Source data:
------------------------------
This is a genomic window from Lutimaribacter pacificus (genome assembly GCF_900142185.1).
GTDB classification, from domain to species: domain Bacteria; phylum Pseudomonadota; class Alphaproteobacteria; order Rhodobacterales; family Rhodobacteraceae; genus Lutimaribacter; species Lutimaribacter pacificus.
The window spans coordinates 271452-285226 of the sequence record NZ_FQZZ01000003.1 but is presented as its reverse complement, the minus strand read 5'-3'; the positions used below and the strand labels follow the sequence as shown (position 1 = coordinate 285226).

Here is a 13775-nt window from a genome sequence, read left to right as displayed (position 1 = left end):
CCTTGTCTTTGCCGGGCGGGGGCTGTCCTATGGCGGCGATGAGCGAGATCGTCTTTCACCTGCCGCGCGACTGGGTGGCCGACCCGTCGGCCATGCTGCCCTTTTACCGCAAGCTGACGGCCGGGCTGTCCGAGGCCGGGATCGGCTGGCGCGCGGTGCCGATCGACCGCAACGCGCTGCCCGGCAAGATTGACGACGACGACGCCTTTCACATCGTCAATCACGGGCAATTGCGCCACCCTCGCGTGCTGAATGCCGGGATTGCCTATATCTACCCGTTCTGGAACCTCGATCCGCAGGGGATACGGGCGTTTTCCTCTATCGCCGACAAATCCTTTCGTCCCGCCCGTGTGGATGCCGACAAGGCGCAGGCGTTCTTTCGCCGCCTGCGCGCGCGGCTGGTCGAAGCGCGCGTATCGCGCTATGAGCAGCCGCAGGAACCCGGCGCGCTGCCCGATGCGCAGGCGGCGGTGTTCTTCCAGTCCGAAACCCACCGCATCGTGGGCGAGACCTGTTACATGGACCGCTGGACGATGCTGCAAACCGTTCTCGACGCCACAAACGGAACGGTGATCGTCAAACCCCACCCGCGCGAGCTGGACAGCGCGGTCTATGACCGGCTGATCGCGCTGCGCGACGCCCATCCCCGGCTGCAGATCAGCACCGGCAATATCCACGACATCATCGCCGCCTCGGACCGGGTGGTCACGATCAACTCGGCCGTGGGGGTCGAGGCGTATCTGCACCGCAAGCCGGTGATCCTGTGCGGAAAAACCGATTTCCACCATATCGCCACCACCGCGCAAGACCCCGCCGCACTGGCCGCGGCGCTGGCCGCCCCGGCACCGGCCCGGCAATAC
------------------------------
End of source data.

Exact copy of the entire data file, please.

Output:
This is a genomic window from Lutimaribacter pacificus (genome assembly GCF_900142185.1).
GTDB classification, from domain to species: domain Bacteria; phylum Pseudomonadota; class Alphaproteobacteria; order Rhodobacterales; family Rhodobacteraceae; genus Lutimaribacter; species Lutimaribacter pacificus.
The window spans coordinates 271452-285226 of the sequence record NZ_FQZZ01000003.1 but is presented as its reverse complement, the minus strand read 5'-3'; the positions used below and the strand labels follow the sequence as shown (position 1 = coordinate 285226).

Here is a 13775-nt window from a genome sequence, read left to right as displayed (position 1 = left end):
CCTTGTCTTTGCCGGGCGGGGGCTGTCCTATGGCGGCGATGAGCGAGATCGTCTTTCACCTGCCGCGCGACTGGGTGGCCGACCCGTCGGCCATGCTGCCCTTTTACCGCAAGCTGACGGCCGGGCTGTCCGAGGCCGGGATCGGCTGGCGCGCGGTGCCGATCGACCGCAACGCGCTGCCCGGCAAGATTGACGACGACGACGCCTTTCACATCGTCAATCACGGGCAATTGCGCCACCCTCGCGTGCTGAATGCCGGGATTGCCTATATCTACCCGTTCTGGAACCTCGATCCGCAGGGGATACGGGCGTTTTCCTCTATCGCCGACAAATCCTTTCGTCCCGCCCGTGTGGATGCCGACAAGGCGCAGGCGTTCTTTCGCCGCCTGCGCGCGCGGCTGGTCGAAGCGCGCGTATCGCGCTATGAGCAGCCGCAGGAACCCGGCGCGCTGCCCGATGCGCAGGCGGCGGTGTTCTTCCAGTCCGAAACCCACCGCATCGTGGGCGAGACCTGTTACATGGACCGCTGGACGATGCTGCAAACCGTTCTCGACGCCACAAACGGAACGGTGATCGTCAAACCCCACCCGCGCGAGCTGGACAGCGCGGTCTATGACCGGCTGATCGCGCTGCGCGACGCCCATCCCCGGCTGCAGATCAGCACCGGCAATATCCACGACATCATCGCCGCCTCGGACCGGGTGGTCACGATCAACTCGGCCGTGGGGGTCGAGGCGTATCTGCACCGCAAGCCGGTGATCCTGTGCGGAAAAACCGATTTCCACCATATCGCCACCACCGCGCAAGACCCCGCCGCACTGGCCGCGGCGCTGGCCGCCCCGGCACCGGCCCGGCAATAC